Real-time online detection of partial discharge events
Optional feature to SENSeOR’s monitoring platform for power assets
An easy-to-implement and cost-effective partial discharge indicator option for DSO’s, TSO’s, and end-users of critical electrical assets
Continuous partial discharge monitoring, early warnings and trend analysis to trigger maintenance inspections, only when necessary but before important damage occurs
Get the maximum value out of SENSeOR’s monitoring platform to exploit your assets to their maximum, minimizing life-cycle costs and downtime!
- Non-contact UHF (Ultra-High Frequency) detection of PD events
- Remote real-time surveillance of PD activity – enabling alarms and trend analysis over equipment lifetime
- Cost-effective solution for first level diagnosis, covering a wide range of PD discharge events, triggering deeper PD analysis and the required maintenance actions only when necessary
- Data analysis service & additional services with PD experts (training, initial on-site diagnosis etc.)
- Exclusive design of the antenna/UHF sensor, compact, optimized for SAW sensors and PD detection in switchgear cubicles
- Dedicated high-performance algorithms and interrogation methods for robust and reliable operation in RF-challenging environments like metallic cavities
- Modbus-RTU communication protocol (over RS485 wired network through RJ45), Ethernet proprietary protocol, to interface with control systems (SCADA, HMI) or the SENSeOR’s supplied GUI (MS/Windows)
- Wireless link to control room on request
- Compact, DIN rail mounting transceiver (installed in the low-voltage compartment of AIS switchgears)
- Option to SENSeOR’s integrated monitoring platform for wireless passive SAW temperature sensors (including ambient temperature, humidity, analog inputs/outputs, connectivity options, data storage, GUI)
- Designed for Medium-Voltage Air-Insulated Switchgears (metal-clad AIS) and similar power assets
- Compatible with retrofit installation or factory-mounted, OEM version available
PD are a consequence of local electrical stress concentrations in insulation or on the surface of insulation. PD activity is observed in all types of high- & medium-voltage power equipment.
There are several main types of PD: external/in air and internal/in equipment. External PD takes place outside of the power equipment, for example in overhead lines or on armature. Internal PD occurs inside the high- or medium-voltage power equipment, like switchgears.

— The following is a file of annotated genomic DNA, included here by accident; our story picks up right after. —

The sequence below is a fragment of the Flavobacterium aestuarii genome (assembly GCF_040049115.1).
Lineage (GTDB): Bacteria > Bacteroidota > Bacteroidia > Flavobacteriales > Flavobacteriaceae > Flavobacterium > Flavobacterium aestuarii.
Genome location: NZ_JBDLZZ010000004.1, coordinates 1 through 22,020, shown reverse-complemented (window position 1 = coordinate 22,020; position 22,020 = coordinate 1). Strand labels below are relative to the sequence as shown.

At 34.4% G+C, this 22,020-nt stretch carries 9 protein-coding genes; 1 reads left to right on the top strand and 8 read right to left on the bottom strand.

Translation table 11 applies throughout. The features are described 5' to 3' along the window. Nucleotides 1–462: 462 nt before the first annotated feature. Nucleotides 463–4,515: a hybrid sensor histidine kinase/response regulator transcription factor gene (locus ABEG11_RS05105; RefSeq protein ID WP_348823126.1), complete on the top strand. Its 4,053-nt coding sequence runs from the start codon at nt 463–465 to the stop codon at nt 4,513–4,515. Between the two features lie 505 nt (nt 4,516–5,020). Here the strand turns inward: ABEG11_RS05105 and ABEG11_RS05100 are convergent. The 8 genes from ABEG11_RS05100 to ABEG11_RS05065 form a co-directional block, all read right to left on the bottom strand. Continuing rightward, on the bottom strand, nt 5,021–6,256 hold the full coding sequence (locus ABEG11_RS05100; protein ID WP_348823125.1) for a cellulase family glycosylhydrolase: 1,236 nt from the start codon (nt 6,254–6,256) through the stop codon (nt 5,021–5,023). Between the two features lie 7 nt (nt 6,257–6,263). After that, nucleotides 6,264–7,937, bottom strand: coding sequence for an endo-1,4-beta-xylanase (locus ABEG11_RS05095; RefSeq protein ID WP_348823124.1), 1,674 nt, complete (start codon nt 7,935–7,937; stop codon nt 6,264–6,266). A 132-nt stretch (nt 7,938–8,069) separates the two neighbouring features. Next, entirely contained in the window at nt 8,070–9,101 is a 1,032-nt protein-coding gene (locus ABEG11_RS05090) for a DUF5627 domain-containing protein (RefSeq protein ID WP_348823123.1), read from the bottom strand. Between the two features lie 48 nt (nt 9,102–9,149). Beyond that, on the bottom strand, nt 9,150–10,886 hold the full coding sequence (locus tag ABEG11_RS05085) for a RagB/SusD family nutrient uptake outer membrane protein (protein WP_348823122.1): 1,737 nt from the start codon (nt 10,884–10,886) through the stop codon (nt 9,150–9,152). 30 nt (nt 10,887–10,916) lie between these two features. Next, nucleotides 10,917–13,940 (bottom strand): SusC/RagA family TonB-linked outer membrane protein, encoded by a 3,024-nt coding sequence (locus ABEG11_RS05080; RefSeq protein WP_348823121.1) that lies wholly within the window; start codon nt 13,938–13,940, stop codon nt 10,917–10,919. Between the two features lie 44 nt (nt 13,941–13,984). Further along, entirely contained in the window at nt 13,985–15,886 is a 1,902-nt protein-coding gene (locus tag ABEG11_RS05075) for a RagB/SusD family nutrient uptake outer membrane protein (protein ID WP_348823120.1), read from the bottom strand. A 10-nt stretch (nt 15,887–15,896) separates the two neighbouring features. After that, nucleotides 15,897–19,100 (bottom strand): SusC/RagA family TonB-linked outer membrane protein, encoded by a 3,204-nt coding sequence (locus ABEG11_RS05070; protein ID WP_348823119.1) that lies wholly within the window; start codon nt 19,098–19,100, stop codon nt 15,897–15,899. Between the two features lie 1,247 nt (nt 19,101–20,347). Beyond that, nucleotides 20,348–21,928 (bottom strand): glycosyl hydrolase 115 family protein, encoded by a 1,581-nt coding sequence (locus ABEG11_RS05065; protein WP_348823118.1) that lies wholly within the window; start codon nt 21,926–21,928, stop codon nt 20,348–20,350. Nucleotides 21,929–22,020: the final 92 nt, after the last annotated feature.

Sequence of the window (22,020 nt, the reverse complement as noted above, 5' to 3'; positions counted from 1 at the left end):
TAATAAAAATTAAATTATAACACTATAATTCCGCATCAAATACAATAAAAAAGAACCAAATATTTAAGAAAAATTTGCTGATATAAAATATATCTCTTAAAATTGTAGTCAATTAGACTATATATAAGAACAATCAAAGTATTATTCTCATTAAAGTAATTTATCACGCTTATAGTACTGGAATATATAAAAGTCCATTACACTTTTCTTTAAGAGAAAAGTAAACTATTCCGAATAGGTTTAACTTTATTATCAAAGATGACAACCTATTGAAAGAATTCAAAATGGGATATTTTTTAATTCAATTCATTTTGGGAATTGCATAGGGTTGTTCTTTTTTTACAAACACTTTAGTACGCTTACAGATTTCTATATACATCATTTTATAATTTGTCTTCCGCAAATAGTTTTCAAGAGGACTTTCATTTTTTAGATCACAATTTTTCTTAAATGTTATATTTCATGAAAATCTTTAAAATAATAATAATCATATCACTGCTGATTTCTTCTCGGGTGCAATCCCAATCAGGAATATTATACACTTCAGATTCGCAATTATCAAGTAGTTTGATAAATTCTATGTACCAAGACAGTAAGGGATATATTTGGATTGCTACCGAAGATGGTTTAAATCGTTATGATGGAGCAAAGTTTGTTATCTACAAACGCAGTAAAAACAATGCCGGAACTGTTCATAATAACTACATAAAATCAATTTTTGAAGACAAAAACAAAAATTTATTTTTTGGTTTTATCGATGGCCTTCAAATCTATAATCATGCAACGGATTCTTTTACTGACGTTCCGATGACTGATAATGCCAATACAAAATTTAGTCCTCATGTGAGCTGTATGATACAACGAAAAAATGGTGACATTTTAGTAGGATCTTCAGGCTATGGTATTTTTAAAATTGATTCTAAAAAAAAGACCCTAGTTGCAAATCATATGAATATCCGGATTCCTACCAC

Examples of PD:
- Surface discharge, which occurs on interfaces of dielectric material
- Cavity (void) discharge, which occurs in solid or insulating materials
- Corona discharge, which occurs on metallic sharp edges.
Such electrical discharges appear as various forms of voltage and current impulses, having a very short duration (Nanoseconds).These events radiate electromagnetic energy with a specific spectral signature for which UHF detection is well suited, enabling high levels of refresh rate and accuracy.
SENSeOR’s specific antenna(s) (aka UHF sensors) for PD monitoring is/are installed in the cubicle, typically in the cable compartment. The same antenna(s) is/are used to monitor the temperature with the wireless passive SAW temperature sensors and SENSeOR’s transceiver/concentrator.
The PD indicator functionality operates simultaneously to the SAW temperature monitoring system, using the same communication protocol and the results are sent to the same GUI or customer HMI/SCADA.
The ambient noise in nominal operation of the equipment is measured at system installation. PD events are separated from this ambient noise in real-time thanks to SENSeOR’s specific hardware and exclusive high-performance algorithms (optimized phase-resolved analysis and IEC60270 rules translation to UHF method). Several frequency bands are scanned to qualify and ascertain the presence of a PD activity.
Alarms levels can be set for notifications in the GUI based on the evolution of partial discharge activity (amplitude, occurrence).
With input of optional sensors, ambient temperature, load and humidity levels can be integrated into the calculation of alarm levels and trending data.